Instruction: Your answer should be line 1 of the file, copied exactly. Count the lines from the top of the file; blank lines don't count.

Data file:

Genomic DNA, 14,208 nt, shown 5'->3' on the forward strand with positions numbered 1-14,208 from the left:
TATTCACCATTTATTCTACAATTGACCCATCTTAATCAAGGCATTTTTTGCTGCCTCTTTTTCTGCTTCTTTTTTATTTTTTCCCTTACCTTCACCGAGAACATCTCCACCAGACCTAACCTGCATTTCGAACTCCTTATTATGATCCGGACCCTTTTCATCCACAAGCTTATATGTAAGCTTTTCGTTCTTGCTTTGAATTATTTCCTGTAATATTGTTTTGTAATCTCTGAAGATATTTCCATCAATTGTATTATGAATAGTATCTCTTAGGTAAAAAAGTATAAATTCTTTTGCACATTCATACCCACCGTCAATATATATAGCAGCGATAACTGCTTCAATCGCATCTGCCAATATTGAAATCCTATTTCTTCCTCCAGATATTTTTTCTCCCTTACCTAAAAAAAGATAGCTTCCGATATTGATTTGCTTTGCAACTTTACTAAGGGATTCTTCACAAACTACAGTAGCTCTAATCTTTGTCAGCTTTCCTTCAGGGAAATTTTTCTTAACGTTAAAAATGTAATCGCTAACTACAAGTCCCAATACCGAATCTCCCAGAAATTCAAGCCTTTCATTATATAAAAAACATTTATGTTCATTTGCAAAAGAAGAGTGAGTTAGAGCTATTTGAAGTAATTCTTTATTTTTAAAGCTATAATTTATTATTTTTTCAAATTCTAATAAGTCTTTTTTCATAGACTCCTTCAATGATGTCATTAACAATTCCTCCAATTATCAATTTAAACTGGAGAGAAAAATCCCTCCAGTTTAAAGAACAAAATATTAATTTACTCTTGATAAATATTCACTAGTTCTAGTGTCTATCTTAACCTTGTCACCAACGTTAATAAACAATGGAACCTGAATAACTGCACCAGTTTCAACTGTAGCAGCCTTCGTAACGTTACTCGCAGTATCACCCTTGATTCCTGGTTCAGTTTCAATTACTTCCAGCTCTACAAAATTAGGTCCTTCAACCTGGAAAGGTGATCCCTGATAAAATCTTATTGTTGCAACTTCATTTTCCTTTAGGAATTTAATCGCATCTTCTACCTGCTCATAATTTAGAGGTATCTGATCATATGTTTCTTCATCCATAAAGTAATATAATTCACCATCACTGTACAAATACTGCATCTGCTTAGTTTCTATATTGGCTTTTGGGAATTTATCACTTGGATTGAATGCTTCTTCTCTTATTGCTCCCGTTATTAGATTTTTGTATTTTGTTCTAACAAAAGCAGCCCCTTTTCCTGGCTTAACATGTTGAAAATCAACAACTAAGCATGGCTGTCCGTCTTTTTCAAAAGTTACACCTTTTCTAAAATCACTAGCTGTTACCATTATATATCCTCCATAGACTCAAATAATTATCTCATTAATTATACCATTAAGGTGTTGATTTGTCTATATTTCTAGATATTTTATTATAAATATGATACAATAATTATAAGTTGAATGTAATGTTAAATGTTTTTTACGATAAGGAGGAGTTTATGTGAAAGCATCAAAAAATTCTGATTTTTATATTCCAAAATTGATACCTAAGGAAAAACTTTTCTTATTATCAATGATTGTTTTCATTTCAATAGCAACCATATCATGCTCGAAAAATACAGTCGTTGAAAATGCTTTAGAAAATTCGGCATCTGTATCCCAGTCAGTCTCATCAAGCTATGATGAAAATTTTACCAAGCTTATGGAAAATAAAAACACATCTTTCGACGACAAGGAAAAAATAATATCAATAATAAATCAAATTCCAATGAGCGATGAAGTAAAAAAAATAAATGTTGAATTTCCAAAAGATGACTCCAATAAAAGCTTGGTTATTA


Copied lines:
Genomic DNA, 14,208 nt, shown 5'->3' on the forward strand with positions numbered 1-14,208 from the left: